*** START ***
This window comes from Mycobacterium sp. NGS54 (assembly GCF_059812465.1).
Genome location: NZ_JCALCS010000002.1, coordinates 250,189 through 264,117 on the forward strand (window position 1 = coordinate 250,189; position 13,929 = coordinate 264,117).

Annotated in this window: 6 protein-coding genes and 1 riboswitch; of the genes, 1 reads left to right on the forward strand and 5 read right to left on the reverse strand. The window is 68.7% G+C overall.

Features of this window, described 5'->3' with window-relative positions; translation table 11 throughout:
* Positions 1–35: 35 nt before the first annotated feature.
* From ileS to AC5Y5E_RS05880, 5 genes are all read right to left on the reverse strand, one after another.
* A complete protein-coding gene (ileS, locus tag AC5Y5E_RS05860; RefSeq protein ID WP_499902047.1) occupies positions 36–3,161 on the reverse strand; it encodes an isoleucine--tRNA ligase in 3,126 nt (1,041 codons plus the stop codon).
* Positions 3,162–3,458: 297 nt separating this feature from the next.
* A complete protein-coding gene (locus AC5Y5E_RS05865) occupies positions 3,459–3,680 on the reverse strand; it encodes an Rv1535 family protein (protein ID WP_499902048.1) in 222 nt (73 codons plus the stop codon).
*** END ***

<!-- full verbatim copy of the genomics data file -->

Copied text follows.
This window comes from Mycobacterium sp. NGS54 (assembly GCF_059812465.1).
Genome location: NZ_JCALCS010000002.1, coordinates 250,189 through 264,117 on the forward strand (window position 1 = coordinate 250,189; position 13,929 = coordinate 264,117).

Annotated in this window: 6 protein-coding genes and 1 riboswitch; of the genes, 1 reads left to right on the forward strand and 5 read right to left on the reverse strand. The window is 68.7% G+C overall.

Features of this window, described 5'->3' with window-relative positions; translation table 11 throughout:
* Positions 1–35: 35 nt before the first annotated feature.
* From ileS to AC5Y5E_RS05880, 5 genes are all read right to left on the reverse strand, one after another.
* A complete protein-coding gene (ileS, locus tag AC5Y5E_RS05860; RefSeq protein ID WP_499902047.1) occupies positions 36–3,161 on the reverse strand; it encodes an isoleucine--tRNA ligase in 3,126 nt (1,041 codons plus the stop codon).
* Positions 3,162–3,458: 297 nt separating this feature from the next.
* A complete protein-coding gene (locus AC5Y5E_RS05865) occupies positions 3,459–3,680 on the reverse strand; it encodes an Rv1535 family protein (protein ID WP_499902048.1) in 222 nt (73 codons plus the stop codon).